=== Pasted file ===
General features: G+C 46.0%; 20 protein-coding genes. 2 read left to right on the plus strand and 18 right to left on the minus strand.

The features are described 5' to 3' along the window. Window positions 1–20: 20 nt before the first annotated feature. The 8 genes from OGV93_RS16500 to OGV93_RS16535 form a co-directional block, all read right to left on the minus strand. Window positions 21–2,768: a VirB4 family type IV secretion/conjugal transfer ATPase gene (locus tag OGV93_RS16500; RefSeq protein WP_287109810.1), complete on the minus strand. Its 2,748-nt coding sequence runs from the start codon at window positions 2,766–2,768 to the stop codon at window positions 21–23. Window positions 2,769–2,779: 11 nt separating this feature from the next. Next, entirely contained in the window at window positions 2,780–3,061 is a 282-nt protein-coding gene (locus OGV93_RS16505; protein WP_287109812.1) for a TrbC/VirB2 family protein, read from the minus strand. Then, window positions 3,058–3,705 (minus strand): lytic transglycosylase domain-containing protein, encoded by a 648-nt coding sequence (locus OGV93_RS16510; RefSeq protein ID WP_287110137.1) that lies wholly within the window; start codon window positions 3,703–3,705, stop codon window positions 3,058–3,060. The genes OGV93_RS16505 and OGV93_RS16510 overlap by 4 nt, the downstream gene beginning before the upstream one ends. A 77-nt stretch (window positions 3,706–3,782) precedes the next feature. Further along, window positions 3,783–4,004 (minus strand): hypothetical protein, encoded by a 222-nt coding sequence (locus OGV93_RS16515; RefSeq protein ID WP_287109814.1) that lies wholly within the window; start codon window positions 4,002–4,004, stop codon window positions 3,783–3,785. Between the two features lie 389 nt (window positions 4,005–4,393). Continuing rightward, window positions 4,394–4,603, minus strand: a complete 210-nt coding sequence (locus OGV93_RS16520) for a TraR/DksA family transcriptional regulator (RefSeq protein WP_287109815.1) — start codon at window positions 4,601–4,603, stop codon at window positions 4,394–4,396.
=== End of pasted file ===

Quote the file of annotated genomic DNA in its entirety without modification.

General features: G+C 46.0%; 20 protein-coding genes. 2 read left to right on the plus strand and 18 right to left on the minus strand.

The features are described 5' to 3' along the window. Window positions 1–20: 20 nt before the first annotated feature. The 8 genes from OGV93_RS16500 to OGV93_RS16535 form a co-directional block, all read right to left on the minus strand. Window positions 21–2,768: a VirB4 family type IV secretion/conjugal transfer ATPase gene (locus tag OGV93_RS16500; RefSeq protein WP_287109810.1), complete on the minus strand. Its 2,748-nt coding sequence runs from the start codon at window positions 2,766–2,768 to the stop codon at window positions 21–23. Window positions 2,769–2,779: 11 nt separating this feature from the next. Next, entirely contained in the window at window positions 2,780–3,061 is a 282-nt protein-coding gene (locus OGV93_RS16505; protein WP_287109812.1) for a TrbC/VirB2 family protein, read from the minus strand. Then, window positions 3,058–3,705 (minus strand): lytic transglycosylase domain-containing protein, encoded by a 648-nt coding sequence (locus OGV93_RS16510; RefSeq protein ID WP_287110137.1) that lies wholly within the window; start codon window positions 3,703–3,705, stop codon window positions 3,058–3,060. The genes OGV93_RS16505 and OGV93_RS16510 overlap by 4 nt, the downstream gene beginning before the upstream one ends. A 77-nt stretch (window positions 3,706–3,782) precedes the next feature. Further along, window positions 3,783–4,004 (minus strand): hypothetical protein, encoded by a 222-nt coding sequence (locus OGV93_RS16515; RefSeq protein ID WP_287109814.1) that lies wholly within the window; start codon window positions 4,002–4,004, stop codon window positions 3,783–3,785. Between the two features lie 389 nt (window positions 4,005–4,393). Continuing rightward, window positions 4,394–4,603, minus strand: a complete 210-nt coding sequence (locus OGV93_RS16520) for a TraR/DksA family transcriptional regulator (RefSeq protein WP_287109815.1) — start codon at window positions 4,601–4,603, stop codon at window positions 4,394–4,396.